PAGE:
Linda Ngo Linda Ngo 2775 Points

I just looked into the link that you provided and I think it is very interesting. I like the idea of having students to compare and contrast on how certain things are alike or different. Then explain why it is important to use the map.

Linda Ngo Linda Ngo 2775 Points

I think map is very useful and I noticed that there are different kinds of maps that u can you in the link. This would help students follow them by looking at the area and signs.

Peggy Ashbrook Margaret Ashbrook 10433 Points

Thanks Tina, What a wonderful resource to have near your school! Measuring the areas on the image of the school vs the lakes was a good solution to the problem you set the second graders. Were any of your students unclear on what the image represented? Do you think some of the video games and apps that children use are introducing them to the concept of a bird's eye view at an early age?

Tina Hamilton Tina Hamilton 12035 Points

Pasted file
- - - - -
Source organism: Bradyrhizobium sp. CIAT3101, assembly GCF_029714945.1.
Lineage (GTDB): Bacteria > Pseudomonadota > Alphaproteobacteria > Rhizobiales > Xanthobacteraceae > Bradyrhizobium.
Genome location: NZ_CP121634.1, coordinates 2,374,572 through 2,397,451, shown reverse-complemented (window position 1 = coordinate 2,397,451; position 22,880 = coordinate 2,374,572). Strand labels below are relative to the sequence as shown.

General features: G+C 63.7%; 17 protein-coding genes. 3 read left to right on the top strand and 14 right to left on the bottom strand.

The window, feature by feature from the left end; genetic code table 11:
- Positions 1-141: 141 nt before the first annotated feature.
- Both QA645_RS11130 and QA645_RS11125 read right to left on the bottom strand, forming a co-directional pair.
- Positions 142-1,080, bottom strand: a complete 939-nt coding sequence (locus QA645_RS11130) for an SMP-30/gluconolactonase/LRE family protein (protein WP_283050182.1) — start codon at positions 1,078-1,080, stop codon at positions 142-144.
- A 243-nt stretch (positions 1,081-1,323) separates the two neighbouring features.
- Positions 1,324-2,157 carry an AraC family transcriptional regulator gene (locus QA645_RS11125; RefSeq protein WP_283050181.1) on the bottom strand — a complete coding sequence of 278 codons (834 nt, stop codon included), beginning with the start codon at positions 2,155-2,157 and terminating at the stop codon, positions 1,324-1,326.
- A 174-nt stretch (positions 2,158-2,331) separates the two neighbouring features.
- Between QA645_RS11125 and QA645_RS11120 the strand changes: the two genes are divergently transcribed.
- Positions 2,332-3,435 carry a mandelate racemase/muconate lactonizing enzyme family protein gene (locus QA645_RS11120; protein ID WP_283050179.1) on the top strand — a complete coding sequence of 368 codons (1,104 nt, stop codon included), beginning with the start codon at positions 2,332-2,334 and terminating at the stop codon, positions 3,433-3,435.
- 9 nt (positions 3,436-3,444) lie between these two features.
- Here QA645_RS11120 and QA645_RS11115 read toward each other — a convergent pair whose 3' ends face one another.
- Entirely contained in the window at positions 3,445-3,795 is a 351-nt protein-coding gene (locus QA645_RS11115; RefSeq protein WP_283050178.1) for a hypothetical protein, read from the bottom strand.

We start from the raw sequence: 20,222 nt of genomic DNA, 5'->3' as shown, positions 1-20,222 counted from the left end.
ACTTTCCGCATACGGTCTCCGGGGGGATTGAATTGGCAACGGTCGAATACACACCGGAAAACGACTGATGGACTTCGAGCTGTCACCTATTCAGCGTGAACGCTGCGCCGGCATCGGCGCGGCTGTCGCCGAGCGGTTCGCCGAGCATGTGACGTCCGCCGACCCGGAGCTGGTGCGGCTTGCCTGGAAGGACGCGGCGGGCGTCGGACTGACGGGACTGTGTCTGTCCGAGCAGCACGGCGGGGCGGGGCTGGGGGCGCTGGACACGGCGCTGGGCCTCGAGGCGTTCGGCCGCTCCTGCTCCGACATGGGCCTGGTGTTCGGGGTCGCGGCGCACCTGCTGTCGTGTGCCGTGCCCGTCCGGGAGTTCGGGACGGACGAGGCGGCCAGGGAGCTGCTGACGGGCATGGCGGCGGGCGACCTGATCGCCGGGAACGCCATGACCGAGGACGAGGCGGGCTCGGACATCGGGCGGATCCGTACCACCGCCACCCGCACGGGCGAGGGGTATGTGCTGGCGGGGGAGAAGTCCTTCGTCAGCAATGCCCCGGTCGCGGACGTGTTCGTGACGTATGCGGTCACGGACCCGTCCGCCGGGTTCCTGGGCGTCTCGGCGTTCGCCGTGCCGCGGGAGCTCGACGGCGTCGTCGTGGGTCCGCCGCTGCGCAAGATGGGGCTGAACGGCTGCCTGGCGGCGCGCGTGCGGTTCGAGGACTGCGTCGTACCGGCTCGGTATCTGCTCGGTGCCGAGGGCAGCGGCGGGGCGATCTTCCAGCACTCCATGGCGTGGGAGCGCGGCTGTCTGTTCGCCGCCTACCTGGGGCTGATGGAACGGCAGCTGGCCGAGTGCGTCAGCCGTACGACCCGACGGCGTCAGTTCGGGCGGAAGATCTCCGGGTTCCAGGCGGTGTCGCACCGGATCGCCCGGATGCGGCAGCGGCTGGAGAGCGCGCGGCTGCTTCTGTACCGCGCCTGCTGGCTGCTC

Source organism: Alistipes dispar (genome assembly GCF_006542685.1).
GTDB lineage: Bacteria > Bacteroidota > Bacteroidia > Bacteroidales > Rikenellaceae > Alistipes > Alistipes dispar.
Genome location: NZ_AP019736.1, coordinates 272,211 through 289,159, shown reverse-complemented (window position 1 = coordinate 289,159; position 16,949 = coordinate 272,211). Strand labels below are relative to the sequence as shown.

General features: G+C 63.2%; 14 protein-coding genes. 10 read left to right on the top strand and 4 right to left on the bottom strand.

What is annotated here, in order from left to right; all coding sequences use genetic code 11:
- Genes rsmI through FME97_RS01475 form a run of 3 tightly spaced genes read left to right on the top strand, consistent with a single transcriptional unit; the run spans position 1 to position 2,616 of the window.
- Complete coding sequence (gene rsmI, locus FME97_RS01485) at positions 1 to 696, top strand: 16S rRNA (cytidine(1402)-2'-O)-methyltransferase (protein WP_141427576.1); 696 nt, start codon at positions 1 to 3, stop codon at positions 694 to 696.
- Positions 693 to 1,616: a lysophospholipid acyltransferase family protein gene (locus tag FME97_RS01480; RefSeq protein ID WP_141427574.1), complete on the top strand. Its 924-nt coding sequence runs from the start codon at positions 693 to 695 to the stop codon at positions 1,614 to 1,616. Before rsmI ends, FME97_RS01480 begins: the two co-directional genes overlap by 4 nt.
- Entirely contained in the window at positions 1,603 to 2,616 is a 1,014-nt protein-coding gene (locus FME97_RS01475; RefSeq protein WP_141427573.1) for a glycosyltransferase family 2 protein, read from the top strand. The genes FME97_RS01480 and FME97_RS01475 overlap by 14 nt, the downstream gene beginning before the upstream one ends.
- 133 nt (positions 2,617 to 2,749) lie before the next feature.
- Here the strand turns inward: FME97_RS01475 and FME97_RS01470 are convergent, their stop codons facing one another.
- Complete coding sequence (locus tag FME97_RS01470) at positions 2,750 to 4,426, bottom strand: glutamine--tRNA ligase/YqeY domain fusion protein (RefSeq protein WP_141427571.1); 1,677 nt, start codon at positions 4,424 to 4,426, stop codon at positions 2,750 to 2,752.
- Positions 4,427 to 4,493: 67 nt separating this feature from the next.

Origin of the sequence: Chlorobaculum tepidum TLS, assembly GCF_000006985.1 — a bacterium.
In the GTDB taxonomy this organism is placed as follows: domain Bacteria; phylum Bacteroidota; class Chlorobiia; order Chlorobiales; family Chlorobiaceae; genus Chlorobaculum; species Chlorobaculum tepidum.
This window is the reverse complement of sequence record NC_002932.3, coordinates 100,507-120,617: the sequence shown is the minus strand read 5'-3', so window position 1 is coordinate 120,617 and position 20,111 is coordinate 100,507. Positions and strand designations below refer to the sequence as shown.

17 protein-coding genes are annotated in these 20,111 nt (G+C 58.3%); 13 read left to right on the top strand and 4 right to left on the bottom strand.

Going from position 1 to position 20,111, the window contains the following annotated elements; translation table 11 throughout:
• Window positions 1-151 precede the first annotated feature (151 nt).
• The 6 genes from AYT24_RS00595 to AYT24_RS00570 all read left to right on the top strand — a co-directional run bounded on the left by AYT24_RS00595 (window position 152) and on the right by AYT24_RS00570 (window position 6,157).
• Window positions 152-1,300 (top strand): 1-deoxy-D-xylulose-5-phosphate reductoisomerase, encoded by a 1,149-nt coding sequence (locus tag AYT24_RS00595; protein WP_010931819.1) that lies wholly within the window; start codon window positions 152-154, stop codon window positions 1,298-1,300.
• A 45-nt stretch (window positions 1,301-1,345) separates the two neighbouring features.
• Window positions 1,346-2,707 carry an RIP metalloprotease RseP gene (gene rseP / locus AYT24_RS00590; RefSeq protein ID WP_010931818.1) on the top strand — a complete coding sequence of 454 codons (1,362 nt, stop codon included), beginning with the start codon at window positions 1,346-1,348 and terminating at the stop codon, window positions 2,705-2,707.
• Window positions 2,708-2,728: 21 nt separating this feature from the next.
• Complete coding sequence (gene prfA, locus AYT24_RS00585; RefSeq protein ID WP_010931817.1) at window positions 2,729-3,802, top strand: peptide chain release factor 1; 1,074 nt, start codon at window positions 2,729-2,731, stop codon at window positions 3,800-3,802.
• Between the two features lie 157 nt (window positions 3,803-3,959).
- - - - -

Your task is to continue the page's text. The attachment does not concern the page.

Interestingly enough, one of the students suggested we use Google Earth. She knew all about this because her mother works for them!

I looked over the NG lesson and hand outs. Seems like a wonderful introduction for young students to use models.

I do have a question regarding scale as I wonder about using resources like Google Earth with young children. In the old Benchmarks for Science Literacy was some essays regarding students and their understanding of scale.

I wonder how we can be assured that our young students do understand what they are looking at when we give them satellite and bird's eye views of mapping areas. I love the idea about building models

Arlene

Gail Poulin Gail Poulin 1420 Points

Good question Arlene. Even I lose the concept of scale when it is so easy to zoom in and out, distorting size. Having objects adjacent to each other on a screen can be helpful but we do need to watch the key for accuracy. Even still is the key reflective of actual mile marks or simply a possible zoom tool?